(n=2): HL 0.55–0.56, TL 3.55–3.83, HW1 0.53, HW2 0.63–0.65, HLA 0.11, MdL 0.13–0.15, SL 0.13, PDL 0.1, A3L 0.21–0.22, AFL 0.30–0.32, EL 0.28, EW 0.20–0.21, LOD 0.07–0.08, MOD 0.07, OOD 0.18, PRL 0.20–0.21, ML 1.20–1.22, MH 0.75–0.78, MTL 0.53–0.57, MTW 0.55–0.58, MLL 0.15, MLW 0.27–0.28, SDL 0.18–0.19, HFL 0.69, HTL 0.64–0.65, MbL 0.53–0.56, PTL 0.33–0.35, PTH 0.30, GL 1.3-1.6. Indices: CI 92.7–97.0, CS 0.54–0.55, MCI 24.2–26.5, SI 23.4–25.4, ESI 213–227, SAI 60.0–61.5, EI1 0.89–0.92, EI2 82.1–82.9, EHI 262–283, TPR 0.37–0.38, MI 61.5–64.9, MTI 103–105, MLI 124–127, MFI 0.76–0.78, PTI 111–117.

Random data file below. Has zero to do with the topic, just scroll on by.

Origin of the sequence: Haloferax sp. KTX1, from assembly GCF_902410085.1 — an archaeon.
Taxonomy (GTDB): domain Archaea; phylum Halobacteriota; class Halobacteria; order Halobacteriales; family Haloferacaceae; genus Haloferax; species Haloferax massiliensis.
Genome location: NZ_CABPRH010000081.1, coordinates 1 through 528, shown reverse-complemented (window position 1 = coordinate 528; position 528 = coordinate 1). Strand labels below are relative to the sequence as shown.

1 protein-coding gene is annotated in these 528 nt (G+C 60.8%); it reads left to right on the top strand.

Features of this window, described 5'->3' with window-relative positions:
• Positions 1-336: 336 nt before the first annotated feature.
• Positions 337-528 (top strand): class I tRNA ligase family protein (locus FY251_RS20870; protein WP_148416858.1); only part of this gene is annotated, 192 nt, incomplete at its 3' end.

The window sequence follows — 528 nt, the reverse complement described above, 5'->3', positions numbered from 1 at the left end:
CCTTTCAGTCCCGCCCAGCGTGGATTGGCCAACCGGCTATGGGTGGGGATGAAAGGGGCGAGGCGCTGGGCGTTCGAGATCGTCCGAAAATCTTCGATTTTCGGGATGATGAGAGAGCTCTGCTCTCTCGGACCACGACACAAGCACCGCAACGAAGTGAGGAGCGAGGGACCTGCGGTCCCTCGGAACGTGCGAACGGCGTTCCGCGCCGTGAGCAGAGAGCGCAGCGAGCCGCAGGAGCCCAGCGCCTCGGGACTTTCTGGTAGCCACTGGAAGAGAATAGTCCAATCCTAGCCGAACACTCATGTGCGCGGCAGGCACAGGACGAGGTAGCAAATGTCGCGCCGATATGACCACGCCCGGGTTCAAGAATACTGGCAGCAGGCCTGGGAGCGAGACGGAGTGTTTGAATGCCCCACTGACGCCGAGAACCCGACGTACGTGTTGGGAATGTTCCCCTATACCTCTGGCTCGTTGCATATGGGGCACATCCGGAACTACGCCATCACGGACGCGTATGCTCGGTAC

Head longer than broad, excluding eyes. Palpal formula 5,3, with third maxillary palpal segment shorter than the fourth, and second labial palpomere broader and shorter than the first. Labrum trapezoidal, length from base to apex slightly less than maximum width of mandibles. Mandibles subspatulate, medial and lateral margins subparallel and terminating in a triangular apex. Clypeus in profile view weakly convex, not bulging. Antennal toruli separated from anterior tentorial pits by more than two maximum antennal socket diameters. Compound eyes somewhat large, taking up about one-third head length in profile view. Medial compound eye margin linear, posterior eye margin weakly emarginate. Mesosoma Anterior pronotal margin well-developed bulging, oriented dorsoventrally (perpendicular to cephalocaudal axis). Propleuron without distinct ventrolateral process. Mesoscutum about as broad as long. Notauli V-shaped and not meeting medially. Parapsidal lines clearly impressed, directed anterolaterally, slightly parallel to parascutal flange and extended to posterior limit of notaulus. Mesepimeron strongly produced posterodorsally dorsad spiracular sclerite. Oblique mesopleural furrow linear, directed posterodorsally, with small posteriormost section bent and directed posteriorly. Metascutellum ecarinate medially and not produced posteriorly. Disc of dorsal metapleuron lenticular in shape. Anterodorsal metapleural margin not emarginated to receive spiracular sclerite. Dorsolateral metacoxal margin subangular. Propodeum posteriorly elongate, dorsopropodeum and posteropropodeum differentiated by carina in profile view and about equal in length. Two tibial spurs on each middle and hind leg (one simple, one pectinate), fore legs with one pectinate spur. Distal margin of each metatibia bearing a row of hard lamellar setae at its lateroventral portion. Probasitarsal notch comb present, extending from the apex to middle portion of probasitarsomere. Metasoma Petiole nodiform; apex situated posterad petiole midlength. Petiolar tergum anterodorsal face weakly concave, node strongly and anteroposteriorly narrowly convex, node dorsum not overhanging linear posterior face. Petiolar tergum anterolateral corners carinate but not strongly produced, not translucent; in dorsal view anterolateral processes simple, rounded, not angular or flanged. Petiolar sternum in profile anteroventrally lobate, lobe truncate and margined anteriorly and laterally by carinae; carinae diverging toward midlength then converging posteriorly; posterior two thirds of sternum tapering and sinuate in profile view. Abdominal tergum III slightly swept back. Abdominal sternum III prora strong, bulging, triangular in profile view, anteriorly carinate, and with four subparallel short strong carinae extending posteriorly from anterior margin, and lacking median carina. Abdominal sternum IV with weak median depression bordered by weak swelling which form low welts near posterior margin. Cinctus between abdominal pre- and postsclerites IV strong, deep, crossribbed, and very broad.